The Office for Students, England’s higher education regulator, has outlined new proposals to ensure university students reach “acceptable outcomes” from their studies.
The proposals, released as consultation documents, include numerical targets. For full-time students, 80% of those studying for their first degree should continue in their study after the first year, 75% should complete their course, and 60% should go on to managerial or professional employment or further study. Universities that do not meet these targets could face investigation and sanctions.
There’s a danger that these measures could encourage universities to teach students to an adequate level to pass each successive year of their course. But higher education is about learning, not just teaching. And research shows how important the preparedness and attitude of students is to their success with the independent learning style of university. A better way to ensure that students make the most of their higher education may be to focus on their readiness for university.
If students do not engage with what is provided and get to grips with self-directed and independent learning, then there is not much chance of getting them to these proposed targets. Research into student engagement recognises the link between the amount of time and effort students put into their studies and the desired outcomes of education.
The University of Portsmouth, along with Nottingham, Solent and Manchester Metropolitan universities, ran a project to investigate students’ experiences of blended learning – the combination of traditional and online learning methods – during the pandemic.
A comment from one participant in a focus group shows how some students have fully embraced the need to engage with their studies.
Of course, good learning does not all come from the student. Our project showed that engaging and motivating teaching, and interaction with staff were all seen as essential parts of quality teaching.
Ready for university
At the University of Portsmouth, we are involved in measures to improve the student experience. As part of this, we are piloting an initiative to help students understand how prepared they are for studying at a higher education level.
Students complete a questionnaire to help them identify where they might like to focus their attention and seek support from university student services, in discussion with their personal tutor. It covers academic skills, cognitive strategies, and transition skills.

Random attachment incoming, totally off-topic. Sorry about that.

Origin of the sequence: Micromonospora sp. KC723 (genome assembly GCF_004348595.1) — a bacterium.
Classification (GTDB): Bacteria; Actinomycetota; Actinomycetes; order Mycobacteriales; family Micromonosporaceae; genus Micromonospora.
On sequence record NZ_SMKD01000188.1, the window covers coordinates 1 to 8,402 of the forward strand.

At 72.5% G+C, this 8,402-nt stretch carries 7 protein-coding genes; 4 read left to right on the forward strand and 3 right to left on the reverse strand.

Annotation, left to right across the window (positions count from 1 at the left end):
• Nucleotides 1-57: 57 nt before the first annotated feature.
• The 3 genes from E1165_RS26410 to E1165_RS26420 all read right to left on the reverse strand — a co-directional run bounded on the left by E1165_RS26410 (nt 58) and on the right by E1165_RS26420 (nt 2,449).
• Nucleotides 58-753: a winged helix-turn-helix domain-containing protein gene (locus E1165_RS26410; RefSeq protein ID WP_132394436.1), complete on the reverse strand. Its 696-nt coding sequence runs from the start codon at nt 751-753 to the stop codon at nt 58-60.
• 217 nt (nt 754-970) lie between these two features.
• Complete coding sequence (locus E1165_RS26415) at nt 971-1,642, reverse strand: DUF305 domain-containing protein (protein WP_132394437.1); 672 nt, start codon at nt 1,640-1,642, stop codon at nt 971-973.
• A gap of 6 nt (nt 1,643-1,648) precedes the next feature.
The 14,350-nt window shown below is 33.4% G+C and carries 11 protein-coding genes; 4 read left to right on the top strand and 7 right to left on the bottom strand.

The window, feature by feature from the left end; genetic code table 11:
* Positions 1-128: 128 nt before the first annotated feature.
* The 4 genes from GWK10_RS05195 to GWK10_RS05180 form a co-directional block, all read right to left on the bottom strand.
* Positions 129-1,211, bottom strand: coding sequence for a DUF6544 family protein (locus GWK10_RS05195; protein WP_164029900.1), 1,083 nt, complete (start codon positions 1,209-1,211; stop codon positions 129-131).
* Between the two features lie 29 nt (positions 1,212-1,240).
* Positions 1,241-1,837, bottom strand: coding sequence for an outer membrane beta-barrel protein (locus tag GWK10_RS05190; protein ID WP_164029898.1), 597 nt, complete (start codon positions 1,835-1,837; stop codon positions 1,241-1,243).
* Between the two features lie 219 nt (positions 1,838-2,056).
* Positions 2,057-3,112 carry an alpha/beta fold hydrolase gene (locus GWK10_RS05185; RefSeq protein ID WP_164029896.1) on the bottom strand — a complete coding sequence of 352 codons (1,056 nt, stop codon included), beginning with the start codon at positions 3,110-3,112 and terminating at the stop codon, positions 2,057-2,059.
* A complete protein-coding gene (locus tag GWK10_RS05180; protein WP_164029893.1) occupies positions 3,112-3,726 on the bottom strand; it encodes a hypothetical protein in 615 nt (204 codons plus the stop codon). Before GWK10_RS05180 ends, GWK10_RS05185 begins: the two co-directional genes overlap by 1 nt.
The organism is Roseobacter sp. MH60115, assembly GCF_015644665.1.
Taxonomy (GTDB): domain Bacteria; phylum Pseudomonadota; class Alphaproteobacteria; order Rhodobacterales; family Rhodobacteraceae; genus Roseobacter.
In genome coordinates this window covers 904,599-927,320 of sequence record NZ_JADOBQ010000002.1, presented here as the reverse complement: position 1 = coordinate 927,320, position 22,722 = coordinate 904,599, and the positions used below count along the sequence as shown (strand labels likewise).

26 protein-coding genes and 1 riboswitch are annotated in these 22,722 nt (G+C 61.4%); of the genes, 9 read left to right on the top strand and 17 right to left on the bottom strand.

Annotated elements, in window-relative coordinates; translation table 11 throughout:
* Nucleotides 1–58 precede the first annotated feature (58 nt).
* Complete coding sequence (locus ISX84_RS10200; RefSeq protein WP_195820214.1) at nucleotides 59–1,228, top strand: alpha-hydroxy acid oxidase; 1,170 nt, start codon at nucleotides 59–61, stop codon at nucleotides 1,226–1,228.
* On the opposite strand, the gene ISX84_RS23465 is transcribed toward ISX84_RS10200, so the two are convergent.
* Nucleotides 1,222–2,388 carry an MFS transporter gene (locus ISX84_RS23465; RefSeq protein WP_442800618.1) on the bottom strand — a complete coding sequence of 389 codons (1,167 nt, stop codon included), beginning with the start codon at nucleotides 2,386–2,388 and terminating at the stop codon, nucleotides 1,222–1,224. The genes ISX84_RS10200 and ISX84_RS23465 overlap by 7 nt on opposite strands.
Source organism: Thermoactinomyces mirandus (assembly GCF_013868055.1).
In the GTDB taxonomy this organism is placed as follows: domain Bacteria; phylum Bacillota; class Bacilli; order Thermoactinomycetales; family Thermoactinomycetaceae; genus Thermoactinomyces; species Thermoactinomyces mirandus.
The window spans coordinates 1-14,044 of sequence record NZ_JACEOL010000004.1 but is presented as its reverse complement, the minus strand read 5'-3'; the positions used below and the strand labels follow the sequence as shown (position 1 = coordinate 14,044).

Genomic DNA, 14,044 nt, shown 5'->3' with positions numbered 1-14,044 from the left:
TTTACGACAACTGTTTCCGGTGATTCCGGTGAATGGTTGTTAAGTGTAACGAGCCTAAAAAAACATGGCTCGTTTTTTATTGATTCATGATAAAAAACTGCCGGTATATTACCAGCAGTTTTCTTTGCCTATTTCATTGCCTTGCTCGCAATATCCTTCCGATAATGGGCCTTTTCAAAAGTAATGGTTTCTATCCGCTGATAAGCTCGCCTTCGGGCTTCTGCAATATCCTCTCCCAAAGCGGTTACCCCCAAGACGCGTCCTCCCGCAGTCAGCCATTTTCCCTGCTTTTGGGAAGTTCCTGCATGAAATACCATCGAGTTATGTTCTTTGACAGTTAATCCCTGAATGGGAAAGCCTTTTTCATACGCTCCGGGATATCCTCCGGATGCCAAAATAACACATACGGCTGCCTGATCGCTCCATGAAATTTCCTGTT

In an ideal world, activities like this should happen at school or college before young people leave for university. They would then have a sound understanding of what to expect from university – what skills and competencies they already possess, and how their university can support them to gain more and enhance what they already have.
A successful education sees the development of the whole person. In higher education, with most undergraduate students transitioning between teenage years to adulthood, university provides a rite of passage and journey from dependence to independence.
Research shows that giving students the space to develop as a person within a community of peers allows them to reach their potential.
Getting a job and contributing to society and the economy are indicators of success, but some students need more time than others to get there. The metrics proposed by the Office for Students do not take into account the varied starting points of students and that the three years of undergraduate study are not an equal experience for all students.
Higher education has traditionally been a place for fostering and promoting independent thinking and working. Universities provide students with transferable skills and graduate attributes that will serve them well in their future lives, whatever direction they take.
This article is republished from The Conversation. Read the original article.